Our Research has documented that:

    (1) relational aggression and victimization are prospectively associated during early childhood,

    (2) forms (relational and physical) and functions (proactive and reactive) of aggression may be reliably observed in young children,

    (3) and forms and functions of aggression are stable and uniquely associated with social-psychological adjustment outcomes in various developmental periods.

We have been working on developing school-based observational methods (as well as developmentally appropriate child interviews) for the study of relational and physical aggression during early childhood.

We have advanced theory in the development of aggression and gender in early and middle childhood and we have helped to empirically identify the mechanisms (e.g., peer rejection) by which aggression and victimization are linked in both early and middle childhood.

Related research projects have also included the study of deception, social dominance, hostile attribution biases, prosocial behavior, friendship development, and play behavior. 

In collaboration with UB colleagues and school partners we have begun to develop a preventive intervention for aggressive behavior and social competence in early childhood classrooms.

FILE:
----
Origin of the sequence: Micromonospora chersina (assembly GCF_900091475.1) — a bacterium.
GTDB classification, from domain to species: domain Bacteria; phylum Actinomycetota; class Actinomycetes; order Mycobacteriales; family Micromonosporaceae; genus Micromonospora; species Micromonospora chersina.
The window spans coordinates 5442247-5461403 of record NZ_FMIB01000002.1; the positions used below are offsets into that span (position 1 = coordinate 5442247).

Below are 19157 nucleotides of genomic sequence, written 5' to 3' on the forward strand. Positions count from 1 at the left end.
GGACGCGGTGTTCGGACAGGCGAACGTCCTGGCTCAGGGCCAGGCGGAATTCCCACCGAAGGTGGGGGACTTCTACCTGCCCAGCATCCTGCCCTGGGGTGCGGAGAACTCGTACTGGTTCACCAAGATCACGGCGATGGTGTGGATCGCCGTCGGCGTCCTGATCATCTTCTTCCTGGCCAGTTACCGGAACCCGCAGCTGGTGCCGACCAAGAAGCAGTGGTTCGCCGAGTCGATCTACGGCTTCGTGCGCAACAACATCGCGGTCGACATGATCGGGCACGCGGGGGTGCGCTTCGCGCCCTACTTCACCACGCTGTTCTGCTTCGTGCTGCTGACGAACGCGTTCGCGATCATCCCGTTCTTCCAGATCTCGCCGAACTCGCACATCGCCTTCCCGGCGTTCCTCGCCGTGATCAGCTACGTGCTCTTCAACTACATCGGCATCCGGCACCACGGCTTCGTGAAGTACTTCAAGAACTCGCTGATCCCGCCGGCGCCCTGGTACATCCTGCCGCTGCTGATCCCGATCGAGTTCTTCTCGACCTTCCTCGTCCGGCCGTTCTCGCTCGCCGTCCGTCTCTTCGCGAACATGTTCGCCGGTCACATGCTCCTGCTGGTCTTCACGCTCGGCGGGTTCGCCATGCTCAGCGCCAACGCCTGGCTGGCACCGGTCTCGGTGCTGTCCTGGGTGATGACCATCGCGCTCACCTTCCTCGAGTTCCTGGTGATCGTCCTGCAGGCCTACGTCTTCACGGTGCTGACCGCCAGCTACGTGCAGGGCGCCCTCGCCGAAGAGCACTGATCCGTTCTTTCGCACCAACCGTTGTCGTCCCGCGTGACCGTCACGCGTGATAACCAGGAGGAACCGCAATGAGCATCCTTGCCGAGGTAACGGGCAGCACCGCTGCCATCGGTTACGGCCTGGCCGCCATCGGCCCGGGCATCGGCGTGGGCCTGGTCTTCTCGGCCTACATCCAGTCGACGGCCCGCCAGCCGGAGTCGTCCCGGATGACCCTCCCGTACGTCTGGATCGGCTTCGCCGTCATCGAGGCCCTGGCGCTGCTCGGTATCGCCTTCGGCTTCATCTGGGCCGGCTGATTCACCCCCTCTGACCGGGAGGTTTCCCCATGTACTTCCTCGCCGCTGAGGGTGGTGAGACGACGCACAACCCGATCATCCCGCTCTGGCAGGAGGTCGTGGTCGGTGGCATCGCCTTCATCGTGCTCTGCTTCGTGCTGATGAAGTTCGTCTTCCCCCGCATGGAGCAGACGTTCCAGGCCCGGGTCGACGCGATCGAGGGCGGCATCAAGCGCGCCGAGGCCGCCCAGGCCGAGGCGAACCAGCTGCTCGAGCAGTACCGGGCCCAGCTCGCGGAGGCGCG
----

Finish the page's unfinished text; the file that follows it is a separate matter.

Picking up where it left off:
With colleagues at UB's Research Institute on Addictions (RIA) we have conducted research on aggression, impulsivity and brain functioning in emerging adulthood.   

    For more information about the findings from our research, please visit the publications link.  At this link, you can download articles of recent publications as well as selected conference presentations.  For more information about ongoing or upcoming research projects, please visit the lab projects section of our site. 

 

Students interested in research assistant positions should fill out the attached application and return with a copy of their transcripts to jostrov@buffalo.edu

 

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The Social Development Lab

Department of Psychology

University at Buffalo

Buffalo, NY 14260